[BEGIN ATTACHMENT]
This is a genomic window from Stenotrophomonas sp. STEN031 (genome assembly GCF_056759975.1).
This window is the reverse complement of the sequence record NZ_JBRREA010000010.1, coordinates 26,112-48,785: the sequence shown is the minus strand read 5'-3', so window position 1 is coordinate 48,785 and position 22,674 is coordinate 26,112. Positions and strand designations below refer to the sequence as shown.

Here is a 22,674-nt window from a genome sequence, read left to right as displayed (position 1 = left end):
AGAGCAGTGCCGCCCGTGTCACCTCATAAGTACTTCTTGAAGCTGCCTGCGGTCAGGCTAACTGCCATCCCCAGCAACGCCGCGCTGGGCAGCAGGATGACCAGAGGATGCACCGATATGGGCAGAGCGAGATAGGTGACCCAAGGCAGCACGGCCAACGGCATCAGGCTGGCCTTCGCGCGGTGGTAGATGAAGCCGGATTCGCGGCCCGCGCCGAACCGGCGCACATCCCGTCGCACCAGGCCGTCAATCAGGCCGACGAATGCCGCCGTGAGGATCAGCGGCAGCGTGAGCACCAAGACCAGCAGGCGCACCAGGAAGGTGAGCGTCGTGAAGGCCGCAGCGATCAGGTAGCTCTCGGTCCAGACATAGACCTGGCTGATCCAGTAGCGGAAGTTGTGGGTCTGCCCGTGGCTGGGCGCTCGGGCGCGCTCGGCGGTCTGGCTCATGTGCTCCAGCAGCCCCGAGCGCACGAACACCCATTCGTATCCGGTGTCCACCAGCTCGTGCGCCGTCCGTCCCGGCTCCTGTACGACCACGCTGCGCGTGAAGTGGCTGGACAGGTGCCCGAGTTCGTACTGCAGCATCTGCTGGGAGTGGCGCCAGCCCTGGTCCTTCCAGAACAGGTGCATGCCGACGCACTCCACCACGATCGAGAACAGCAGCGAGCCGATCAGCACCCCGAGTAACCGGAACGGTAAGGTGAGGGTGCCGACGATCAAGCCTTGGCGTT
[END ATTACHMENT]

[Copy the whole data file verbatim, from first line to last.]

This is a genomic window from Stenotrophomonas sp. STEN031 (genome assembly GCF_056759975.1).
This window is the reverse complement of the sequence record NZ_JBRREA010000010.1, coordinates 26,112-48,785: the sequence shown is the minus strand read 5'-3', so window position 1 is coordinate 48,785 and position 22,674 is coordinate 26,112. Positions and strand designations below refer to the sequence as shown.

Here is a 22,674-nt window from a genome sequence, read left to right as displayed (position 1 = left end):
AGAGCAGTGCCGCCCGTGTCACCTCATAAGTACTTCTTGAAGCTGCCTGCGGTCAGGCTAACTGCCATCCCCAGCAACGCCGCGCTGGGCAGCAGGATGACCAGAGGATGCACCGATATGGGCAGAGCGAGATAGGTGACCCAAGGCAGCACGGCCAACGGCATCAGGCTGGCCTTCGCGCGGTGGTAGATGAAGCCGGATTCGCGGCCCGCGCCGAACCGGCGCACATCCCGTCGCACCAGGCCGTCAATCAGGCCGACGAATGCCGCCGTGAGGATCAGCGGCAGCGTGAGCACCAAGACCAGCAGGCGCACCAGGAAGGTGAGCGTCGTGAAGGCCGCAGCGATCAGGTAGCTCTCGGTCCAGACATAGACCTGGCTGATCCAGTAGCGGAAGTTGTGGGTCTGCCCGTGGCTGGGCGCTCGGGCGCGCTCGGCGGTCTGGCTCATGTGCTCCAGCAGCCCCGAGCGCACGAACACCCATTCGTATCCGGTGTCCACCAGCTCGTGCGCCGTCCGTCCCGGCTCCTGTACGACCACGCTGCGCGTGAAGTGGCTGGACAGGTGCCCGAGTTCGTACTGCAGCATCTGCTGGGAGTGGCGCCAGCCCTGGTCCTTCCAGAACAGGTGCATGCCGACGCACTCCACCACGATCGAGAACAGCAGCGAGCCGATCAGCACCCCGAGTAACCGGAACGGTAAGGTGAGGGTGCCGACGATCAAGCCTTGGCGTT